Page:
Flights to New Plymouth
The snow-topped cone of Mount Taranaki defines the landscape here, but there's a lot more to this region than its mountain.
Things to do in Taranaki
The Taranaki region, with New Plymouth as its main city, is an inspired holiday destination for those who love surf, art, music events and adventurous hikes. Watching over everything is Mount Taranaki, a giant stratovolcano that's quietly sleeping beneath its snowy blanket.
As the story goes, Mount Taranaki once lived with the other volcanic mountains of the central North Island - Tongariro, Ruapehu and Ngauruhoe. But Taranaki fell in love with a pretty hill called Pihanga, who happened to be the wife of Tongariro. After a fiery battle with Tongariro, Taranaki was banished from the central plateau. His falling tears created the mighty Whanganui River as he fled to the west coast.
In March it's time for WOMAD (World of Music, Arts and Dance). New Plymouth has been hosting this awesome three-day event for years, so it's fantastically well-organised.
New Plymouth is an arty city, so make sure you visit the Govett Brewster Art Gallery - New Zealand's leading museum of contemporary art. A star attraction here is the Len Lye Gallery, which celebrates local-lad-made-good Len Lye, who pioneered kinetic sculpture and filmmaking in the 20th century. His iconic work, the 48-metre high Wind Wand, can be seen swooping and swaying in the breeze as you stroll along New Plymouth's coastal walkway.
Taranaki loves a good festival, especially if it involves music and lights. From mid-December to early February, Pukekura Park in New Plymouth turns on the TSB Bank Festival of Lights. Every evening the park becomes an illuminated wonderland, complete with live entertainment. Then in March it's time for WOMAD (World of Music, Arts and Dance). New Plymouth has been hosting this awesome three-day event for years, so it's fantastically well-organised.
There are two memorable highway adventures to be had in Taranaki, each distinctly different. The Forgotten World Highway, running from Stratford to Taumaranui, is built on colonial bridle paths from the late 19th century. The route wriggles and bends over mountains, through a tunnel and along a mysterious river gorge. It's all sealed, except for a few kilometres. Taranaki's other big highway is Surf Highway 45, running between New Plymouth and Hawera. It's certainly about surfing, but it's also a great driving route for scenery, serenity and excellent local food.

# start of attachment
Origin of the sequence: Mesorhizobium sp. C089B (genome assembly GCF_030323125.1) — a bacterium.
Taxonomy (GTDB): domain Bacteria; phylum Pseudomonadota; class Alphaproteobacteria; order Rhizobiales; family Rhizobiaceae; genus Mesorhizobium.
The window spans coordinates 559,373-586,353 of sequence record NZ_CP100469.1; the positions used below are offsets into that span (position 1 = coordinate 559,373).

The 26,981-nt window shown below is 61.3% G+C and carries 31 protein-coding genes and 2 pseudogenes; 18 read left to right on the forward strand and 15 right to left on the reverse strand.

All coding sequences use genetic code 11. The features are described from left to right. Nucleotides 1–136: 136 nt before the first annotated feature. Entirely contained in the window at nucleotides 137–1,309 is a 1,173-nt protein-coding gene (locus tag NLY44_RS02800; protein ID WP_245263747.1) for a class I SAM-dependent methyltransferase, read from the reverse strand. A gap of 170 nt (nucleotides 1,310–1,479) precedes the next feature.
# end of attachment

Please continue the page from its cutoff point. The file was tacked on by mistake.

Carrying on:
Wherever you go in Taranaki, you can feel the mountain watching, so give in to its magnetism and find yourself a hike in Mount Egmont National Park. There are easy half-hour tracks and there are epic adventures - like the Poukakai Circuit, which is a three-day loop route. If you decide to hike to the summit Mount Taranaki, go with an experienced guide - the mountain's weather is famously unpredictable.
Best time to go
Taranaki has a mild oceanic climate with an average summer temperature of 22°C and an average winter temperature of 14°C. If you want to explore the Mount Egmont National Park, avoid winter. Taranaki surfers say the best time for waves is autumn. If it's gardens you're after, aim for spring.
How much will it cost?
Not including air travel and hotels, you should allow about NZD $100 to $150 a day per person for food and entertainment.
There are no mandatory vaccinations required for visitors to New Zealand.
Auckland (AKL) to New Plymouth (NPL)
Wellington (WLG) to New Plymouth (NPL)
Christchurch (CHC) to New Plymouth (NPL)
*Flight times are based on the fastest route available.
**Indirect flights may also be available for this route.